If (($Using:Node.CRLPublicationURLs) -and ((Get-ChildItem 'HKLM:\System\CurrentControlSet\Services\CertSvc\Configuration').GetValue('CRLPublicationURLs') -ne $Using:Node.CRLPublicationURLs)) {
					Return $False
				}
				If (($Using:Node.CACertPublicationURLs) -and ((Get-ChildItem 'HKLM:\System\CurrentControlSet\Services\CertSvc\Configuration').GetValue('CACertPublicationURLs') -ne $Using:Node.CACertPublicationURLs)) {
					Return $False
				}
				Return $True
			}
			DependsOn = '[Script]RegisterSubCA'
		}

Step 5: Shut down the Root CA

Once all the Sub CAs have installed their certificates the Root CA can be shutdown. This is a nice way of identifying that everything has gone according to plan and all Sub CAs can now issue certificates. It also helps reduce the amount of time the Root CA is online. To do this, once again we use the WaitFor DSC Resource. If there is more than one Sub CA being installed then the Root CA script should wait for the last one to be complete.

			# Wait for SubCA to install the CA Certificate
			WaitForAny "WaitForComplete_$SubCA"
			{
				ResourceName = '[Script]InstallSubCACert'
				NodeName = $SubCA
				RetryIntervalSec = 30
				RetryCount = 30
				DependsOn = "[Script]IssueCert_$SubCA"
			}

			# Shutdown the Root CA - it is no longer needed because it has issued all SubCAs
			Script ShutdownRootCA
			{
				SetScript = {
					Stop-Computer
				}
				GetScript = {
					Return @{
					}
				}
				TestScript = { 
					# SubCA Cert is not yet created
					Return $False
				}
				DependsOn = "[WaitForAny]WaitForComplete_$SubCA"
			}

At this point all the Sub CAs should be operational and the Root CA will have been shut down ready to be put away in a safe somewhere. There are still some minor tasks yet to complete such as configuring the Online Responder, generating and installing a Web Server certificate for the Web Enrollment Server etc. But seeing as this part is now getting extremely long I think I’ll leave them till Part 3 in the next few days. I hope this has been useful!

Additional Information

It is probably very useful to see the full complete DSC configuration files. These files change frequently as I optimize and test the process. As noted they are actually part of another project I’m working on – LabBuilder. They are currently available in my LabBuilder project repository on GitHub.

I will cover the LabBuilder project another day once I have completed testing and documentation on it.

Installing a Two-Tier PKI using nothing but Desired State Configuration – Part 1

I am a firm believer in the concept of Infrastructure as Code. I do think technologies such as Chef and Windows PowerShell Desired State Configuration (DSC) will eventually replace ‘clickety-click’ administration in medium to large environments, and even some smaller sites. If you’re not familiar with these technologies or concepts I’d strongly recommend you take a look at the above links.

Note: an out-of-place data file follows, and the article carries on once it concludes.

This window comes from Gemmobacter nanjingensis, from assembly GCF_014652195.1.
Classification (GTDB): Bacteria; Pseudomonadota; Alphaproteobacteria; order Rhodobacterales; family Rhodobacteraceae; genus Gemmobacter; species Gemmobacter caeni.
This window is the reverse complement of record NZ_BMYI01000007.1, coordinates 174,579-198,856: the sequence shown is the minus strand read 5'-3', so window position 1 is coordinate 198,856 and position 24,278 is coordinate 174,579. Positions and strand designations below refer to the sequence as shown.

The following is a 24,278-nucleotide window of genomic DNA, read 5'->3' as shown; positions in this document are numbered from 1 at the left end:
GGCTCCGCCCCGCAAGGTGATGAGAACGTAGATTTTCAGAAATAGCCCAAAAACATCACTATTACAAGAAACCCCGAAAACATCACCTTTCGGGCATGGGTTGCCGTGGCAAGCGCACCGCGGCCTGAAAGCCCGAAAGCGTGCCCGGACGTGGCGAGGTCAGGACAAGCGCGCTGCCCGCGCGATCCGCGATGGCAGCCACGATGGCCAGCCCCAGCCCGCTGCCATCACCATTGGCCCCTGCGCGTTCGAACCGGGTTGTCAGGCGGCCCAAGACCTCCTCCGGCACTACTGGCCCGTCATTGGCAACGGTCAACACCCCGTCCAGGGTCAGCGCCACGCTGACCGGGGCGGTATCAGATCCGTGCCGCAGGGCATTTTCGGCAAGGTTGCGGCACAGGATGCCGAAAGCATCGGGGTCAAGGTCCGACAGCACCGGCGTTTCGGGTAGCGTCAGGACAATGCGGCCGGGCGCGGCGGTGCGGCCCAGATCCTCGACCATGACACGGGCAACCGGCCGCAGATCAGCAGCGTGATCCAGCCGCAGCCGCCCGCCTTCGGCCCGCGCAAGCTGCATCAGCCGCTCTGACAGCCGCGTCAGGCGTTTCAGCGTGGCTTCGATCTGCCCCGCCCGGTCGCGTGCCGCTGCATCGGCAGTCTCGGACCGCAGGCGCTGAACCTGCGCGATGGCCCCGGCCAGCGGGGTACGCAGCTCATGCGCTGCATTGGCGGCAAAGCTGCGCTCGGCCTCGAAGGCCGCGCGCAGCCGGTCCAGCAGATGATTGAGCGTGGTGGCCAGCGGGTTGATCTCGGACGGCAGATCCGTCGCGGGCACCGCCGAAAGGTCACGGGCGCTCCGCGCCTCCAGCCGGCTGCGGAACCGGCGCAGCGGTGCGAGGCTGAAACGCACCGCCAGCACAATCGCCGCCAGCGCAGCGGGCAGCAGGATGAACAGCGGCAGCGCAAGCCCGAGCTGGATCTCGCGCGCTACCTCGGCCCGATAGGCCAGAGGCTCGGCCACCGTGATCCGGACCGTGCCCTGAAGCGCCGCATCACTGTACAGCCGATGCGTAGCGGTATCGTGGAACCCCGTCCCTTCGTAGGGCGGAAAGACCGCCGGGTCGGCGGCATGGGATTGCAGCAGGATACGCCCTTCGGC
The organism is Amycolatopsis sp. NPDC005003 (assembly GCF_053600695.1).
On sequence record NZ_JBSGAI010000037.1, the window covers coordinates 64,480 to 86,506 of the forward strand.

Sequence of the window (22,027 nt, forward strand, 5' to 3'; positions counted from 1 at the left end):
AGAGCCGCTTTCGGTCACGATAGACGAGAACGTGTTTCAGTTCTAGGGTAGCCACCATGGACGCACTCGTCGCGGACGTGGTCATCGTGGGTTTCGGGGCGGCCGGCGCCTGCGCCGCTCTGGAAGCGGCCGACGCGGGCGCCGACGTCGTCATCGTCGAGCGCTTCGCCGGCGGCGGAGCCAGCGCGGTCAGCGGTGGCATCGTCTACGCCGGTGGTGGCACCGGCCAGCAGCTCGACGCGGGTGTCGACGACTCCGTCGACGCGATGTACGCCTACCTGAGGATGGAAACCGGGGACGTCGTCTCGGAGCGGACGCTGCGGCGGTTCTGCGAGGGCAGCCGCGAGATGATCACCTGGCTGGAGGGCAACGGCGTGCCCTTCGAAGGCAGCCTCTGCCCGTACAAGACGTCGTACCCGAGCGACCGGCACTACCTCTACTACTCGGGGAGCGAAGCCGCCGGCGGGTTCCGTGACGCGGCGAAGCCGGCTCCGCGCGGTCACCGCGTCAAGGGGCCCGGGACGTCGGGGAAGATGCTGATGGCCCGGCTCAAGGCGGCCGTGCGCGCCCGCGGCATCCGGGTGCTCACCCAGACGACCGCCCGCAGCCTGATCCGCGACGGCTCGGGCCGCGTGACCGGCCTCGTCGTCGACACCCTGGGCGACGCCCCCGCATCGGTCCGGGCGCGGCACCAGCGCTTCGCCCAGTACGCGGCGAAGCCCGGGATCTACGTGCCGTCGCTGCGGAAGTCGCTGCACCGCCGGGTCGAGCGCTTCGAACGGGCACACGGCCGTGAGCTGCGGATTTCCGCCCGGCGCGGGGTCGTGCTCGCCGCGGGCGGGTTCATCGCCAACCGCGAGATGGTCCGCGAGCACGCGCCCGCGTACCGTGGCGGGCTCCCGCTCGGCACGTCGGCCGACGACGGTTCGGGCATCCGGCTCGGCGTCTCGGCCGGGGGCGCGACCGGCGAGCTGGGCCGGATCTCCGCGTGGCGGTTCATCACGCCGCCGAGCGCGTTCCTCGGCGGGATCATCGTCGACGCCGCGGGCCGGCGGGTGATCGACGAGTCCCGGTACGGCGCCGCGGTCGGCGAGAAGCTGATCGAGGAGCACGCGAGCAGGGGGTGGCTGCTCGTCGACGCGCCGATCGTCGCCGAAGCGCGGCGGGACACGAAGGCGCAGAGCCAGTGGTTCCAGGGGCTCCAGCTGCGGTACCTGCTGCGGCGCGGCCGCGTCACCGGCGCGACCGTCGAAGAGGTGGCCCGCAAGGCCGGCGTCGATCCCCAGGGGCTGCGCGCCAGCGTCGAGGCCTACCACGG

Note: This post is going to be quite long and it does assume you have a basic understanding of Desired State Configuration (DSC) and Windows Active Directory Certificate Services (AD CS). If you’re not comfortable creating basic DSC configuration files or have never installed AD CS then you might want to get familiar with doing this before jumping into this post.

Other Parts in this Series

Installing a Two-Tier PKI using nothing but Desired State Configuration – Part 2

The Goal

But it’s all well and good to say I think it is the future, but how about I put my money where my mouth is and actually use DSC to implement something much more complicated than a simple IIS web site. Sure, DSC can and should be used for straight forward infrastructure configuration, but what about something like a two-tier PKI with an offline Standalone Root CA as well as one or more Enterprise Subordinate CAs? As part of my LabBuilder project I was going to have to find out. Basically, I was going to try and implement this using nothing more than Desired State Configuration. If you’re interested in seeing how this is done, continue reading.

Why is this Complicated?

The difficulty with installing a two-tier PKI is that the Root CA and Issuing/Sub CA installation processes are interdependent. For example, to install the Sub CA an Issuing certificate must be issued by the Root CA, but this can only be done by the Sub CA issuing the request. The Request gets copied to the Root CA and issued and then the Issuing Certificate copied back to the Sub CA and installed. Therefore, there would need to be at least two DSC configurations, one on the Root CA and one on each Sub CA and they would be running at the same time, interacting with each other and waiting for various processed on each machine to complete before proceeding. This will become clearer later on in this post. To allow a DSC configuration to wait for a step to complete on another machine in another DSC configuration requires the WaitFor DSC resource that is only available in WMF 5.0.